First Aid Certificate Training and Courses


Anaphylactic Shock

Anaphylaxis is a life-threatening allergic reaction that involves the entire body. Anaphylaxis may result in shock or death, and therefore requires immediate medical attention. This most severe type of allergic reaction often involves many organs of the body such as:

The skin – welts and hives (urticaria).

The upper airways – swelling of the throat and vocal cords leading to obstruction in breathing.

The nose – sneezing, blocking, watering, runny nose.

The lung – wheezing and asthma.

The circulatory system – a fall in blood pressure and collapse.

Some triggers include:

Foods (especially nuts, seafood, eggs, cow’s milk, soy, wheat).

Drugs (antibiotics, x-ray contrast dyes).

Venom of stinging insects (bees, wasps, ants).

Herbal remedies (Royal Jelly).


In some cases, anaphylaxis is preceded by signs of a mild to moderate allergic reaction. 

For insect allergies, these can be signs of anaphylaxis.

Symptoms of severe allergic reaction or anaphylaxis may include:

Abdominal cramping or pain


Nausea and/or vomiting

Pain or tightness in the chest

Difficulty talking and/or hoarse voice

Difficulty swallowing

Difficulty and/or noisy breathing

Wheeze or persistent cough

Fear or anxiety

Heart palpitations

Flushing of the face

Swelling of the face, eyes, or tongue

Dizziness or vertigo


Loss of unconsciousness

Pale and floppy (young children)

Follow the DRSABCD emergency action plan.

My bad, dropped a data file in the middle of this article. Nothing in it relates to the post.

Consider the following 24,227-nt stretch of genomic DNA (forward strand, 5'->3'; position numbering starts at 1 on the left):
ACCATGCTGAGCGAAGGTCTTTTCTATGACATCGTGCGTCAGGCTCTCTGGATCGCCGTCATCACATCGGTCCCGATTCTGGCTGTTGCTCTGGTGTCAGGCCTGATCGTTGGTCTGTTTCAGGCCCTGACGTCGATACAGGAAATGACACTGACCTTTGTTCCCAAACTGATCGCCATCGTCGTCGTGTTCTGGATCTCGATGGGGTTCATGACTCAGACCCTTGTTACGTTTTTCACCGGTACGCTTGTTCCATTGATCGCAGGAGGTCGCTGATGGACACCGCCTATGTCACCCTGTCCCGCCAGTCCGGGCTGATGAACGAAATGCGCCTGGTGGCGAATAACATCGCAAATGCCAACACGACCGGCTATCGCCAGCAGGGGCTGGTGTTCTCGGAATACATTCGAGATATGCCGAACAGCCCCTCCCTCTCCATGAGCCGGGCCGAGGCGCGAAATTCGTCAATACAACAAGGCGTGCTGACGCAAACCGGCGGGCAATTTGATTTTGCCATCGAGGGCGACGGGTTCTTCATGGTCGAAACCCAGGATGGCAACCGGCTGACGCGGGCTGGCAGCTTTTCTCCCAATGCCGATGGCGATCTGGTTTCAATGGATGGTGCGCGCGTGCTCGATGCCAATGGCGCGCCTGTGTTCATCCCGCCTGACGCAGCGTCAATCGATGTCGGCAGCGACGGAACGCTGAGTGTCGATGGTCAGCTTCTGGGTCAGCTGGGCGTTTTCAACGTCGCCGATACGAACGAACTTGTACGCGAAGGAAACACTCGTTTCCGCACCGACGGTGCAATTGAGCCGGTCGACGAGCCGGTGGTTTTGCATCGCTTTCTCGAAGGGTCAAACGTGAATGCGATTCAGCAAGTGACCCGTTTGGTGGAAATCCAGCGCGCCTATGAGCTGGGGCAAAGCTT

For insect allergy, flick out the sting if it can be seen (but do not remove ticks).

Stay with the casualty and reassure.

Give medications if prescribed (whilst antihistamines may be used to treat mild to moderate allergic reactions, if the reaction progresses to anaphylaxis then adrenaline is the only suitable medication).

Locate adrenaline auto-injector if available (instructions are included in the Action Plan for Anaphylaxis which should be stored with the adrenaline auto-injector: EpiPen/AnaPen).

Contact parent/guardian or other emergency contact.

Give the adrenaline auto-injector if available (instructions are included in the ASCIA Action Plan for Anaphylaxis, stored with the adrenaline auto-injector)

Follow the DRSABCD emergency action plan.

Lay person flat and elevate legs – if breathing is difficult, allow them to sit but do not stand.

Further adrenaline doses may be given (when an additional adrenaline auto-injector is available), if there is no response after five minutes.

If in doubt, give the adrenaline auto-injector.

Adrenaline is life saving and must be used promptly. Withholding or delaying the giving of adrenaline can result in deterioration and death. This is why giving the adrenaline auto-injector is the first instruction on the ASCIA Action Plan for Anaphylaxis. If cardiopulmonary resuscitation (CPR) is given before this step there is a risk that adrenaline is delayed or not given.

In the ambulance, oxygen will usually be administered to the casualty by ambulance personnel.

Medical observation of the casualty in hospital for at least four hours is recommended after the use of adrenaline and treatment of anaphylaxis.

Adrenaline auto-injectors available in Australia and New Zealand are EpiPen and AnaPen. The Junior versions of EpiPen and AnaPen are generally prescribed for children aged one to five years.

If the allergic reaction is due to either a bee, wasp or ant sting and there is no EpiPen/AnaPen available use the Pressure Immobilisation (Bandaging) Technique for snakebite treatment.

For further information on anaphylaxis visit:

Australasian Society of Allergy and Clinical Immunology (ASCIA)

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